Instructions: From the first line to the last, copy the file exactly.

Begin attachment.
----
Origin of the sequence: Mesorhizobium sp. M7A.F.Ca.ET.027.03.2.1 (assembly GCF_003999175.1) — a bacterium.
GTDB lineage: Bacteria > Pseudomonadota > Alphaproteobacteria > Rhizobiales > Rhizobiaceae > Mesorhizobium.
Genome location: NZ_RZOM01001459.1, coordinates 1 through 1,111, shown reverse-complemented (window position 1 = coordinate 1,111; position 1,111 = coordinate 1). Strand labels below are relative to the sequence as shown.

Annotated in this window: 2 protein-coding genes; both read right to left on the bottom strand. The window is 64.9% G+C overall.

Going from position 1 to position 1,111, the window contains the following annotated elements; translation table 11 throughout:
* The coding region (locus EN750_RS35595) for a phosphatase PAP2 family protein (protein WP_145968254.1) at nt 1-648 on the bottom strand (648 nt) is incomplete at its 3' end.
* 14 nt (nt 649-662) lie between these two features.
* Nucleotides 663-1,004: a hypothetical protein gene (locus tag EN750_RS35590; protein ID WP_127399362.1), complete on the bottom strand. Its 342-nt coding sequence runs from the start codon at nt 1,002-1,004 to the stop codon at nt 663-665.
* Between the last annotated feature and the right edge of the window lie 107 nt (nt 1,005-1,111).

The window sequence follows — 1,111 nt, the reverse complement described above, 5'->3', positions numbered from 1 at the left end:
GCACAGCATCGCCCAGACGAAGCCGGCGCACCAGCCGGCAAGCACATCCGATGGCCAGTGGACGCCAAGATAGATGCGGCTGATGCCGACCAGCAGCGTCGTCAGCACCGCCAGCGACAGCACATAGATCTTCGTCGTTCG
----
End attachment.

Origin of the sequence: Mesorhizobium sp. M7A.F.Ca.ET.027.03.2.1 (assembly GCF_003999175.1) — a bacterium.
GTDB lineage: Bacteria > Pseudomonadota > Alphaproteobacteria > Rhizobiales > Rhizobiaceae > Mesorhizobium.
Genome location: NZ_RZOM01001459.1, coordinates 1 through 1,111, shown reverse-complemented (window position 1 = coordinate 1,111; position 1,111 = coordinate 1). Strand labels below are relative to the sequence as shown.

Annotated in this window: 2 protein-coding genes; both read right to left on the bottom strand. The window is 64.9% G+C overall.

Going from position 1 to position 1,111, the window contains the following annotated elements; translation table 11 throughout:
* The coding region (locus EN750_RS35595) for a phosphatase PAP2 family protein (protein WP_145968254.1) at nt 1-648 on the bottom strand (648 nt) is incomplete at its 3' end.
* 14 nt (nt 649-662) lie between these two features.
* Nucleotides 663-1,004: a hypothetical protein gene (locus tag EN750_RS35590; protein ID WP_127399362.1), complete on the bottom strand. Its 342-nt coding sequence runs from the start codon at nt 1,002-1,004 to the stop codon at nt 663-665.
* Between the last annotated feature and the right edge of the window lie 107 nt (nt 1,005-1,111).

The window sequence follows — 1,111 nt, the reverse complement described above, 5'->3', positions numbered from 1 at the left end:
GCACAGCATCGCCCAGACGAAGCCGGCGCACCAGCCGGCAAGCACATCCGATGGCCAGTGGACGCCAAGATAGATGCGGCTGATGCCGACCAGCAGCGTCGTCAGCACCGCCAGCGACAGCACATAGATCTTCGTCGTTCG